The Relevance of Nonviolent Politics in Nation Building: Gandhi's Lens
Keywords:nonviolence, politics, Ahimsa, foundation, nonviolent politics, civil disobedience, nation building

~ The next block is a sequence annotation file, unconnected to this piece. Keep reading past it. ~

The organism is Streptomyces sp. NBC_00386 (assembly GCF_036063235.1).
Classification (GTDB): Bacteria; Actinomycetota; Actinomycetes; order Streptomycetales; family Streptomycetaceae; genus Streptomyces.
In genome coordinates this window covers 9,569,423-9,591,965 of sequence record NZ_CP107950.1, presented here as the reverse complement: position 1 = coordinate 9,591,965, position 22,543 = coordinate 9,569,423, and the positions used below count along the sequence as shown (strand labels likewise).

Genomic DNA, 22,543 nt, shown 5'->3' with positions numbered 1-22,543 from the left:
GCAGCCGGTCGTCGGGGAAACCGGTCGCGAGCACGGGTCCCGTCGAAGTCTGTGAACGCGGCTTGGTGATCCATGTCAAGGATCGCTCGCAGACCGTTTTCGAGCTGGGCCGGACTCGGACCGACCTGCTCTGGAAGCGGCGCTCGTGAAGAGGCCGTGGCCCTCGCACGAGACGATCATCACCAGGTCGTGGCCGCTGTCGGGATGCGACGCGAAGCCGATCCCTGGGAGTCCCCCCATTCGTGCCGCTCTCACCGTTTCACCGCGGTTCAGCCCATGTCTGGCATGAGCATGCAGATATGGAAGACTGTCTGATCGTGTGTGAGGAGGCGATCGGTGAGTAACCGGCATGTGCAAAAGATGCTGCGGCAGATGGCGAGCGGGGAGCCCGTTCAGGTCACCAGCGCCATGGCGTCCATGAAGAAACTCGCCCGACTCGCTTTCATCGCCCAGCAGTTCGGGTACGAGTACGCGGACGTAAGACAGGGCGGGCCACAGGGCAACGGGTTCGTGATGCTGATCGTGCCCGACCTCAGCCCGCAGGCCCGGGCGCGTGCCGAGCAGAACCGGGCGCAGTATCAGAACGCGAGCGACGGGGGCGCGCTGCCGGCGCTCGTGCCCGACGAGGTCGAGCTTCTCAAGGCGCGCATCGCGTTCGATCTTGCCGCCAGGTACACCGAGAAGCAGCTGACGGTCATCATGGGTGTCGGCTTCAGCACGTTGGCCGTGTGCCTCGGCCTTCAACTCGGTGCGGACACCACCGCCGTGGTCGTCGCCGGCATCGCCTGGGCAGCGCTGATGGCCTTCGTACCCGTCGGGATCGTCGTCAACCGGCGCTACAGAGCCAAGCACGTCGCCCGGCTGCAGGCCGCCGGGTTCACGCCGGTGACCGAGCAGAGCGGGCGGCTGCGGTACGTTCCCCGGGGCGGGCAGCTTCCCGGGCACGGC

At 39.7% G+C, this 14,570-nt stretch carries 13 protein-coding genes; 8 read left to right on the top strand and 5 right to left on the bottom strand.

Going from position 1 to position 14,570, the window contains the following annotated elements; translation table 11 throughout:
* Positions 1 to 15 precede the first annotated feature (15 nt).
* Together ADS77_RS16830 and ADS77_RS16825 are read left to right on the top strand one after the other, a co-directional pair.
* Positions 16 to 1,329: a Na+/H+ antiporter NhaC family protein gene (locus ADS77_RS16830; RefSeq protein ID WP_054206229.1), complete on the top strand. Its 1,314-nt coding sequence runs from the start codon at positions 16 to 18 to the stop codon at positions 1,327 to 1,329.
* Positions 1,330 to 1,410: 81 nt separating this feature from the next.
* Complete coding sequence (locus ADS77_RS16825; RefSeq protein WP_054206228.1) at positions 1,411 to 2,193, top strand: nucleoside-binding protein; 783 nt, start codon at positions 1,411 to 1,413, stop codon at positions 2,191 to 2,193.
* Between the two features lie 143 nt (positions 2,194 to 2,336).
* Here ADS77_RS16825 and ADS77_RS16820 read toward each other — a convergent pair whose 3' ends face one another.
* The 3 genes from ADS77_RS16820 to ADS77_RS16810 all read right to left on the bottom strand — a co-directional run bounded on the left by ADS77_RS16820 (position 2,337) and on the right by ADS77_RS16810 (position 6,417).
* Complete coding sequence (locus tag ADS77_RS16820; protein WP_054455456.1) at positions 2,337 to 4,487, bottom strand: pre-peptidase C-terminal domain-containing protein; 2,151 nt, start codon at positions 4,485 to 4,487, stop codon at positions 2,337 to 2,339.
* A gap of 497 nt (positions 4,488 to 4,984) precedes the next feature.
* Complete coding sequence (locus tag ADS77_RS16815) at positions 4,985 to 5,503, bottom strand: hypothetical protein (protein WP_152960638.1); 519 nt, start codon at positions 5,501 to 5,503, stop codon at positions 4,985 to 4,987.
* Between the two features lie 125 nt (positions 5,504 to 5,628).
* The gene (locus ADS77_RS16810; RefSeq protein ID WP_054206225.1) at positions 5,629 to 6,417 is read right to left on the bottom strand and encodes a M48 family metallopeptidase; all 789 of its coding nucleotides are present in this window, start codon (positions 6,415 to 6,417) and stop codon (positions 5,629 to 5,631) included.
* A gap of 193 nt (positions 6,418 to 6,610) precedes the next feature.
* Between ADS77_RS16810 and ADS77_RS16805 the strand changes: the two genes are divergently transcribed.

AbstractThe purpose of this paper is to establish nonviolent politics in its praxis as a way forward in fostering unity, equity, justice, and nation building. No writer has a monopoly of knowledge or ideas. Therefore, this work is subject to objective criticism, evaluation, and recommendation if needs be. Not until we came in contact with the works of Gandhi, who saw Ahimsa as the foundation for nonviolent politics, as a virtue and as human nature, we may have all believed and argued that no man born of woman could live out in his/her life loving and nonviolent in political or social issues. We had committed ourselves to doubt the possibility of social and political, even religious transformation without violence against the group, individual; or, tribe against tribe, state against state, and religion against religion. Considering man's insatiable tendencies, we may have been led to say that nonviolent protest is an instrument of the weak scornfully, who cannot stand the wraths of war and would never be as effective as violent ways achieve political or economic freedom. Especially when human values (justice, human dignity, freedom, love, peace, etc.) are on the brink (students of Frantz Fanon will refute it with all their guts). To avoid being guilty of fallacy, the author would argue that even if it is possible for a small city/group to engage in peaceful protest and gain her/their desired goal, it is not possible for a problematic nation like Nigeria, with cultural diversity to apply the same method Gandhi used without shedding blood, especially from the side of the peaceful (nonviolent) agents, perhaps, nonviolence is possible tool even today to get evil policy in the government changed. After all, there must be a measure of resistance to defend oneself from the barbaric killings or being treated as mere animals. In short, violence is not an option for building a nation. Of course, no human society can promise its citizens qualitative education, a good network of roads and sustainable social amenities, well-equipped hospitals, good infrastructural development(s), or intelligent leaders amidst war (violence), corruption, and hatred.
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